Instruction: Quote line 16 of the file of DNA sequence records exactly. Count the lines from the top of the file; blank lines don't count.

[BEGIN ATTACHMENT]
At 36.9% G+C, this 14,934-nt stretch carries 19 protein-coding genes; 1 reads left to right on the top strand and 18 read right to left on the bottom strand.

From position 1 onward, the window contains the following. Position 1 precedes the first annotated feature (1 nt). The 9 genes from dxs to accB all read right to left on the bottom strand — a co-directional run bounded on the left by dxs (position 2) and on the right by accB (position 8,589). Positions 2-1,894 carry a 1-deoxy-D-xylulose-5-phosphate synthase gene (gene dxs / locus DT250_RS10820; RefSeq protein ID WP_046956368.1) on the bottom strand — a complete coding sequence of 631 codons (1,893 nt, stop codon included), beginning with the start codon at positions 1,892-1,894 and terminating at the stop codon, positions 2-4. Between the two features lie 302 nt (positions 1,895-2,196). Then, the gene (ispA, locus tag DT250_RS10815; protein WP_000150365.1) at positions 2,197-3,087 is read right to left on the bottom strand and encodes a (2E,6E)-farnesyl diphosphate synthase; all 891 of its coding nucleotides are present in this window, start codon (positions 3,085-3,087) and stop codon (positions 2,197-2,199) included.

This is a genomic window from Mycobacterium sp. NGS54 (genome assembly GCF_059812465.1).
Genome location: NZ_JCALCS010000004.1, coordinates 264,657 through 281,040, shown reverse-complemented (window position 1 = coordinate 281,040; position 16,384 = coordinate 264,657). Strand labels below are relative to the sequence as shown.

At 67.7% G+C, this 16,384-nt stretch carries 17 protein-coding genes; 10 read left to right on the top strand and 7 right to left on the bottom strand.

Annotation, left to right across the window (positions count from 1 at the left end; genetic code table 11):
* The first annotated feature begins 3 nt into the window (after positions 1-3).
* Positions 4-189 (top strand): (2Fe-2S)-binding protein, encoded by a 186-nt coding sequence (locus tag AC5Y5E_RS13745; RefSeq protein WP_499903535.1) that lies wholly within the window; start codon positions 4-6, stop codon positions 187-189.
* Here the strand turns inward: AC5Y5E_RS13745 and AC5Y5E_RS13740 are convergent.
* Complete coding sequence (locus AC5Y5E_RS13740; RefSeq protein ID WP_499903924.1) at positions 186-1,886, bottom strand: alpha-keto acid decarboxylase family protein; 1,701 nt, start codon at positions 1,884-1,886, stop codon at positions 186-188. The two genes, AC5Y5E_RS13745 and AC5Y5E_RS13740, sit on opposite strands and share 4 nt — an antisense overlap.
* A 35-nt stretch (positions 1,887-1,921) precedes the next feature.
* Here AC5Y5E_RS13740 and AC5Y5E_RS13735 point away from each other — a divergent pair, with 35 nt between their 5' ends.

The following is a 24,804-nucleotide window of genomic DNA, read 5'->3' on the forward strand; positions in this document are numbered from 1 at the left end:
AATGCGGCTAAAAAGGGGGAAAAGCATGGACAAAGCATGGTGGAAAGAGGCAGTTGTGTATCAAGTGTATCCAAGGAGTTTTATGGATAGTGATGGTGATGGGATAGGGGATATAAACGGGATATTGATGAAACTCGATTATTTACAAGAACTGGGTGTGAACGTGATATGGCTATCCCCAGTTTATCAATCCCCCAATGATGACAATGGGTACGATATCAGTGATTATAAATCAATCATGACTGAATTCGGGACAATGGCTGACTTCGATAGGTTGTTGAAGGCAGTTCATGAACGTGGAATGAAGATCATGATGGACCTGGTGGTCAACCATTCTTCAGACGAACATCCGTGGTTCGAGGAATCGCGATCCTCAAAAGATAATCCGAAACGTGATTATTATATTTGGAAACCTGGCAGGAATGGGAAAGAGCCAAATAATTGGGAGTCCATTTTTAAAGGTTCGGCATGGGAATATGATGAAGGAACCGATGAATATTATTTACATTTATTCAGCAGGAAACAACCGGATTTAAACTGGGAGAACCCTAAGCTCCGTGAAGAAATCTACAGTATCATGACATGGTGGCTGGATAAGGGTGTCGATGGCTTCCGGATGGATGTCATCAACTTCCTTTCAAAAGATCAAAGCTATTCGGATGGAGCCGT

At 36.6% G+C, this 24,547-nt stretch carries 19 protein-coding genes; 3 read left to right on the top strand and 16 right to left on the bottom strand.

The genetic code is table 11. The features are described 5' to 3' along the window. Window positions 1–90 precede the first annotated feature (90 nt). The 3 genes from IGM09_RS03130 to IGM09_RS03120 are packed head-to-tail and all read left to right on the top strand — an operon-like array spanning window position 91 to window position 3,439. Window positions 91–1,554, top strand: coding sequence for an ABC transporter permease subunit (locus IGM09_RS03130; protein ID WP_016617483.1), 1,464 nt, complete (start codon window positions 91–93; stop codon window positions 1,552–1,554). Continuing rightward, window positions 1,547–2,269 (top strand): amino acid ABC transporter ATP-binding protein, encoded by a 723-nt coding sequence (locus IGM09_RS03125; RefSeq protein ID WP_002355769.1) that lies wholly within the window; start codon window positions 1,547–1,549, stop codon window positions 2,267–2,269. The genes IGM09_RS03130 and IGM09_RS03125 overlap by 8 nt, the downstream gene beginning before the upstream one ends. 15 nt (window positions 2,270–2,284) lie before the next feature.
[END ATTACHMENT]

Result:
The genetic code is table 11. The features are described 5' to 3' along the window. Window positions 1–90 precede the first annotated feature (90 nt). The 3 genes from IGM09_RS03130 to IGM09_RS03120 are packed head-to-tail and all read left to right on the top strand — an operon-like array spanning window position 91 to window position 3,439. Window positions 91–1,554, top strand: coding sequence for an ABC transporter permease subunit (locus IGM09_RS03130; protein ID WP_016617483.1), 1,464 nt, complete (start codon window positions 91–93; stop codon window positions 1,552–1,554). Continuing rightward, window positions 1,547–2,269 (top strand): amino acid ABC transporter ATP-binding protein, encoded by a 723-nt coding sequence (locus IGM09_RS03125; RefSeq protein ID WP_002355769.1) that lies wholly within the window; start codon window positions 1,547–1,549, stop codon window positions 2,267–2,269. The genes IGM09_RS03130 and IGM09_RS03125 overlap by 8 nt, the downstream gene beginning before the upstream one ends. 15 nt (window positions 2,270–2,284) lie before the next feature.